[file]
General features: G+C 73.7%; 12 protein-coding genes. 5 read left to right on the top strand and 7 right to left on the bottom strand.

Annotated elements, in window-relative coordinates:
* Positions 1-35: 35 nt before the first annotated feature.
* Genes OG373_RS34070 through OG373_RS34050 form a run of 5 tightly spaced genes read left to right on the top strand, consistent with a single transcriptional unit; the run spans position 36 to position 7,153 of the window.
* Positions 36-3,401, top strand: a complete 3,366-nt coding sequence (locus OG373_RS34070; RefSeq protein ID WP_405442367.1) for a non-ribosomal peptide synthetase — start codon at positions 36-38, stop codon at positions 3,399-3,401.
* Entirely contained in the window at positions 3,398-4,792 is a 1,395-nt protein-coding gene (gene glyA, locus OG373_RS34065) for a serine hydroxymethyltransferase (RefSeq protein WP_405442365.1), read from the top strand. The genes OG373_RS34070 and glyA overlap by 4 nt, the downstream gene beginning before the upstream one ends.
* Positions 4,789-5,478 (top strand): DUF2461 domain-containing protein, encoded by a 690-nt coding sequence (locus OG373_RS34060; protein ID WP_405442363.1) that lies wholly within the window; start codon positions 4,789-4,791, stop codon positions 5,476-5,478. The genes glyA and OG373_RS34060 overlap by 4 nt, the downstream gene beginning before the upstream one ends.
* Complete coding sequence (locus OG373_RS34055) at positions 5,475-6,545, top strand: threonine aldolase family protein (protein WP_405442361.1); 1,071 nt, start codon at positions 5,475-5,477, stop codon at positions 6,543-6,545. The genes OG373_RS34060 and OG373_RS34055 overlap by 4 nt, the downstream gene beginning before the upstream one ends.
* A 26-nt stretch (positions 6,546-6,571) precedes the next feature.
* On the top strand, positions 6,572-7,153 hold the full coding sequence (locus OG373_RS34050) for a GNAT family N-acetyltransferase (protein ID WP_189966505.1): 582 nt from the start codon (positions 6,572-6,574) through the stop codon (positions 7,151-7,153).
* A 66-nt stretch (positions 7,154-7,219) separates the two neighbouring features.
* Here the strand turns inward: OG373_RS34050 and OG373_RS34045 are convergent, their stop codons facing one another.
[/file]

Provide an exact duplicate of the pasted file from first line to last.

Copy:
General features: G+C 73.7%; 12 protein-coding genes. 5 read left to right on the top strand and 7 right to left on the bottom strand.

Annotated elements, in window-relative coordinates:
* Positions 1-35: 35 nt before the first annotated feature.
* Genes OG373_RS34070 through OG373_RS34050 form a run of 5 tightly spaced genes read left to right on the top strand, consistent with a single transcriptional unit; the run spans position 36 to position 7,153 of the window.
* Positions 36-3,401, top strand: a complete 3,366-nt coding sequence (locus OG373_RS34070; RefSeq protein ID WP_405442367.1) for a non-ribosomal peptide synthetase — start codon at positions 36-38, stop codon at positions 3,399-3,401.
* Entirely contained in the window at positions 3,398-4,792 is a 1,395-nt protein-coding gene (gene glyA, locus OG373_RS34065) for a serine hydroxymethyltransferase (RefSeq protein WP_405442365.1), read from the top strand. The genes OG373_RS34070 and glyA overlap by 4 nt, the downstream gene beginning before the upstream one ends.
* Positions 4,789-5,478 (top strand): DUF2461 domain-containing protein, encoded by a 690-nt coding sequence (locus OG373_RS34060; protein ID WP_405442363.1) that lies wholly within the window; start codon positions 4,789-4,791, stop codon positions 5,476-5,478. The genes glyA and OG373_RS34060 overlap by 4 nt, the downstream gene beginning before the upstream one ends.
* Complete coding sequence (locus OG373_RS34055) at positions 5,475-6,545, top strand: threonine aldolase family protein (protein WP_405442361.1); 1,071 nt, start codon at positions 5,475-5,477, stop codon at positions 6,543-6,545. The genes OG373_RS34060 and OG373_RS34055 overlap by 4 nt, the downstream gene beginning before the upstream one ends.
* A 26-nt stretch (positions 6,546-6,571) precedes the next feature.
* On the top strand, positions 6,572-7,153 hold the full coding sequence (locus OG373_RS34050) for a GNAT family N-acetyltransferase (protein ID WP_189966505.1): 582 nt from the start codon (positions 6,572-6,574) through the stop codon (positions 7,151-7,153).
* A 66-nt stretch (positions 7,154-7,219) separates the two neighbouring features.
* Here the strand turns inward: OG373_RS34050 and OG373_RS34045 are convergent, their stop codons facing one another.